Tuesday, October 3, 2017

Love Mercy

The second thing that God requires from us, after we do justice, is to love mercy. And where we seem to have a starting point for doing justice, since we're at least talking about it all the time, we're in a bit of a pickle when it comes to loving mercy. 

Because, quite frankly, we don't.

Oh, most of us love mercy when we're the recipients of it. In those times when we don't get what we deserve, when we hold our breath waiting for the other shoe to drop and it never does, when we rehearse our defenses a thousand times in our heads before we realize we don't need them - then, we kind of love mercy. Except, not really. 

We only really love ourselves.

To love mercy means we love mercy wherever it is found, particularly in others. It means that we love it when the criminal gets early parole. It means that we love it when the sinner gets a second chance. It means that we love it when the marriage is saved. Even when it seems foolish to us, even when it seems unfair, even when it seems unfathomable, loving mercy means we truly love mercy and celebrate it wherever we see it.

This is hard. Most of us don't want to do it. Some of us staunchly refuse. Why? Because it introduces shades of grey where it's so much easier for us to see black and white.

Mercy introduces humanity back into the picture. It forces us to see more than we are initially willing to see. It broadens out the picture for us.

Consider the man on death row who gets a last-minute pardon. It's mercy. He's not getting what he deserves. (Remember, as we've looked at in other places, that mercy is not getting what we deserve and grace is getting what we don't deserve.) But then, some diligent reporter tracks down the criminal's mother, and she is weeping tears of joy. At least...at least, she says...she can still come to visit her son. All of a sudden, that 'bad guy' is someone's son. He's someone's father. He's the former honor student, captain of the football team, foster child, juvenile delinquent, whomever. All of a sudden, he's got a story, not just a headline.

Consider someone famous like, say, Michael Vick. Since his arrest, almost all of the talk about Michael Vick has been about Vick, the dog fighter. It's been about his headlines. Now, he's been given a sports-based talk show, and some are up in arms about this. He ought to be blackballed forever! they say. He never ought to have a second chance. Marked for life! But it's quite possible, mercy says, that there's more to Michael Vick than a criminal conviction. Mercy isn't willing to mark him.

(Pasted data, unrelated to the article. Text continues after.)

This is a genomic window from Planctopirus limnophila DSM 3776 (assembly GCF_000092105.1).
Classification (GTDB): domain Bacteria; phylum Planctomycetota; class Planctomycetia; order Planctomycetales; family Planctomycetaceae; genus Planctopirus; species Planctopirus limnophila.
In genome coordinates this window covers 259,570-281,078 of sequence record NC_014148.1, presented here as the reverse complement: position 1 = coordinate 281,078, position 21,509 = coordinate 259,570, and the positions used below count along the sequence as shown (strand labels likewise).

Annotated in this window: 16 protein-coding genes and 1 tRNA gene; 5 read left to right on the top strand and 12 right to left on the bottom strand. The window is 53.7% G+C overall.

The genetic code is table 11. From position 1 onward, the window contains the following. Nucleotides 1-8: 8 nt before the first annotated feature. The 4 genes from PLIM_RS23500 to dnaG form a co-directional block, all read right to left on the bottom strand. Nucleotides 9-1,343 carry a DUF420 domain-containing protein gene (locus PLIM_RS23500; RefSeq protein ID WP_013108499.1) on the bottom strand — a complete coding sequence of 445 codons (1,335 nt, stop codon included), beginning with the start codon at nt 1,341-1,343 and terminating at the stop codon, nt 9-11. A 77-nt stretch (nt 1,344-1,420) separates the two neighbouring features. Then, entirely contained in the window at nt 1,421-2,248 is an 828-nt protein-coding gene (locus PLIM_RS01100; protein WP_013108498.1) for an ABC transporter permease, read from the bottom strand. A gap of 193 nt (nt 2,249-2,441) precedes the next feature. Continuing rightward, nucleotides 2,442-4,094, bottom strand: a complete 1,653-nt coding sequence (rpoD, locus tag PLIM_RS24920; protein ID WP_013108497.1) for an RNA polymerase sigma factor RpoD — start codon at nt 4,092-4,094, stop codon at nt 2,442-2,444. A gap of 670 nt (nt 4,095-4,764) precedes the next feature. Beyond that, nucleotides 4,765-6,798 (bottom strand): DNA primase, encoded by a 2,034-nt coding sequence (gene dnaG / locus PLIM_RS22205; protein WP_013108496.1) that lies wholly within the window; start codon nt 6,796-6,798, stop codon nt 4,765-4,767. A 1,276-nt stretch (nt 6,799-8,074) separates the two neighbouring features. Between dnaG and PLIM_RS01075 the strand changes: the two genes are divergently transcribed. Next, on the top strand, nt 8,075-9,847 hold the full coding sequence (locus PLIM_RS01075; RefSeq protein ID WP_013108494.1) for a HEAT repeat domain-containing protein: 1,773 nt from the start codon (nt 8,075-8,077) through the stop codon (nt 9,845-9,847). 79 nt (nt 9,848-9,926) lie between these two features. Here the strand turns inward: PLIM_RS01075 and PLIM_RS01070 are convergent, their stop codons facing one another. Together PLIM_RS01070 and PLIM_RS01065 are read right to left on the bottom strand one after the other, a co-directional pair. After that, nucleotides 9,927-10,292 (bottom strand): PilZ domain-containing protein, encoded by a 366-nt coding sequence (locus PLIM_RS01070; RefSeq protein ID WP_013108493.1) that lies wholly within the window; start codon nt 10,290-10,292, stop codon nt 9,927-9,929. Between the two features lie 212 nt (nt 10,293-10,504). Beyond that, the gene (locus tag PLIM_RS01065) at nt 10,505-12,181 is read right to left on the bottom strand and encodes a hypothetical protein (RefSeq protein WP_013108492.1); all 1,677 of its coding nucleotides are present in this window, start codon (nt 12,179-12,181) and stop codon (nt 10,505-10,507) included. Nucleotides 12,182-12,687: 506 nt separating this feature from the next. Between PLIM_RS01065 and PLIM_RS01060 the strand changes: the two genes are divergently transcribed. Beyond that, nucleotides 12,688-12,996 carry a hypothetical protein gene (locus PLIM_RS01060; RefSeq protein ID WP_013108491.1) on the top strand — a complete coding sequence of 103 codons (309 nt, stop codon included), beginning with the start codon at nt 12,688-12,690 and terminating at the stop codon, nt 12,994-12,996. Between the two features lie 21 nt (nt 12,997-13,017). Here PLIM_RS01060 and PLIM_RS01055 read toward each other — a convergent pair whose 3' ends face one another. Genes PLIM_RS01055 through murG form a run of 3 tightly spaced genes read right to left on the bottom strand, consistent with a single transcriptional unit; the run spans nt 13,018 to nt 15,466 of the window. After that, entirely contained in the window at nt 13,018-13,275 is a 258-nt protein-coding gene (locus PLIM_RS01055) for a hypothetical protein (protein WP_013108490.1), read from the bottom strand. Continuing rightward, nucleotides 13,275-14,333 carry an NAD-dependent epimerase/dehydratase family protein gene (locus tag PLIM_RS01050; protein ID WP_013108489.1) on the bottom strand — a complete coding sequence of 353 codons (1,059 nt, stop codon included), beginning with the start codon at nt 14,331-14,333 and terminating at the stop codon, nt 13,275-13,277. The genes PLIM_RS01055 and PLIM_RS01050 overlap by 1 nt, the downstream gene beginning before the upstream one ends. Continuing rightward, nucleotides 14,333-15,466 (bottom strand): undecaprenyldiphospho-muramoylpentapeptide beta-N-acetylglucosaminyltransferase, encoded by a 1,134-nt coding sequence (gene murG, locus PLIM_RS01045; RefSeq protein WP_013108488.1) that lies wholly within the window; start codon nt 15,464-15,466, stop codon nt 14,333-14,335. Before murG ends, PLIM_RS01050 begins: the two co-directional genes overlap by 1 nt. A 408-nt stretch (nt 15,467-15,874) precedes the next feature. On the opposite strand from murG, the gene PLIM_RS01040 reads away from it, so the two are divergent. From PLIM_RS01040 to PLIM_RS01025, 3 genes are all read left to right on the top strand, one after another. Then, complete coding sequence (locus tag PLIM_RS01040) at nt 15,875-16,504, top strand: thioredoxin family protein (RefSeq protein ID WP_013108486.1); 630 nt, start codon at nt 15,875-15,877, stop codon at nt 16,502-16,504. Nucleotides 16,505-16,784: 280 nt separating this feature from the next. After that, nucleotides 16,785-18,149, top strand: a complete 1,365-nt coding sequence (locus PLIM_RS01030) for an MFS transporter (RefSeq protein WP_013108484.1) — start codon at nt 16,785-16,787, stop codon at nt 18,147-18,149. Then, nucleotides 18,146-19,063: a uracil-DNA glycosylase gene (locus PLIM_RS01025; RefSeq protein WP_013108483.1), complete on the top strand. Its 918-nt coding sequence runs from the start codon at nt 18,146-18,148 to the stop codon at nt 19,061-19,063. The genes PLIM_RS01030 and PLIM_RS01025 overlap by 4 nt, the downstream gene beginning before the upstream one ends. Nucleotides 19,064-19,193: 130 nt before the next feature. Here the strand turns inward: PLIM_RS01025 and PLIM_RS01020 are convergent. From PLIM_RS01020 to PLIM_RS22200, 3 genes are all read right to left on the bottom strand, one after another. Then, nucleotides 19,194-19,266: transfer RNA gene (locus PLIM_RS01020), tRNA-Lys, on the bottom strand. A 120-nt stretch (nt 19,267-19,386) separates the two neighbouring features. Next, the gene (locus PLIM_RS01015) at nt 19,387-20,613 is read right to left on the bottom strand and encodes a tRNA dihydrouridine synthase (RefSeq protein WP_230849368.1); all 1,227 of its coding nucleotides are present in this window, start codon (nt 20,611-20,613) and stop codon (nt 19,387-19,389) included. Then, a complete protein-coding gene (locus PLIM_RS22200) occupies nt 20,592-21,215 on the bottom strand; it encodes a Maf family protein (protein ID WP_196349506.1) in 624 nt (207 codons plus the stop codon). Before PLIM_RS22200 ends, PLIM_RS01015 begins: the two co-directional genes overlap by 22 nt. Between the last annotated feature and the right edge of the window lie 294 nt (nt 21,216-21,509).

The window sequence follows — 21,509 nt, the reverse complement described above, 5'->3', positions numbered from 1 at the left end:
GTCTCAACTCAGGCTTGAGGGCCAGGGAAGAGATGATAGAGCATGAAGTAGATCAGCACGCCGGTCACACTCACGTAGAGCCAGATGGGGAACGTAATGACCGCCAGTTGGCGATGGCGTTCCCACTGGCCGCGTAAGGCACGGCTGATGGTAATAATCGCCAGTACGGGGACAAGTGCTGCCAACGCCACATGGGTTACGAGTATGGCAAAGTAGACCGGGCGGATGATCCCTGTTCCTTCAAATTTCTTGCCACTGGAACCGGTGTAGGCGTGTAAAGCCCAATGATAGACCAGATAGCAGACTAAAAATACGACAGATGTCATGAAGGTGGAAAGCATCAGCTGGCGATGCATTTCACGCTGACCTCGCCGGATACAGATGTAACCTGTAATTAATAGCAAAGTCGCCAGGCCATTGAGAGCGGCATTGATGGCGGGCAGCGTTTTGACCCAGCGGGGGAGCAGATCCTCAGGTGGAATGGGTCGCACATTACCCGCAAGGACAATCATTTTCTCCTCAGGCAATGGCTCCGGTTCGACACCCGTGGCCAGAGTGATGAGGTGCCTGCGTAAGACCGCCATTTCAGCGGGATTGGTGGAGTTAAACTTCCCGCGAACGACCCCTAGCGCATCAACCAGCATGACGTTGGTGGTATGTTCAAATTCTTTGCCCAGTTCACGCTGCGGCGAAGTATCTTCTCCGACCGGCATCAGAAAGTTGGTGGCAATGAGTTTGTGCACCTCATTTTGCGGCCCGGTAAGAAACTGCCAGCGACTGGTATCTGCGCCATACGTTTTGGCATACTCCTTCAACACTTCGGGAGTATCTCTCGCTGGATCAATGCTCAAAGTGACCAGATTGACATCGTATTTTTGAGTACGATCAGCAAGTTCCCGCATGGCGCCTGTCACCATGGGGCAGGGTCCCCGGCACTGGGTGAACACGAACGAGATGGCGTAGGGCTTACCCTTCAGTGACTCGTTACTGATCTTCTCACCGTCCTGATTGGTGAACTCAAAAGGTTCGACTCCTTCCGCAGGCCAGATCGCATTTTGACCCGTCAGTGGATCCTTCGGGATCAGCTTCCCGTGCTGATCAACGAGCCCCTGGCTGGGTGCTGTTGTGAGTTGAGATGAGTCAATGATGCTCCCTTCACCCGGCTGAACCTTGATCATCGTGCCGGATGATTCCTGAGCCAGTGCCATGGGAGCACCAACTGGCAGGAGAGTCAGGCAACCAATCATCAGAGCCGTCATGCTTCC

Consider the man everyone is talking about right now - the one who allegedly shot hundreds of individuals in Las Vegas just a couple of nights ago. He, too, is dead. And although there will be significant public pressures, those who loved him will still show up at his funeral. How could they? we ask, indignantly. He ought to be wiped off the face of the earth, forgotten! But it's not that easy. Mercy says we still go to his funeral because he's more than a mass murderer; he is a brother, a son, a friend, a former business partner, a community presence, etc. Mercy says we don't just write him off. 

At every turn, mercy shows us more of a man than we've truly been willing to see. It makes us expand our vision. It requires us to tune into shades of grey. 

We love it when it happens to us, right? We love it when mercy steps in and reveals that we are more than our biggest (or most recent) mistake. We love it when mercy says that we're more than mere sinners. We love it when mercy shows that it's not so easy to think you know so much about us. 

The key, though, to truly loving mercy is to love it when it does the same things for someone else. 

That's what God requires. 

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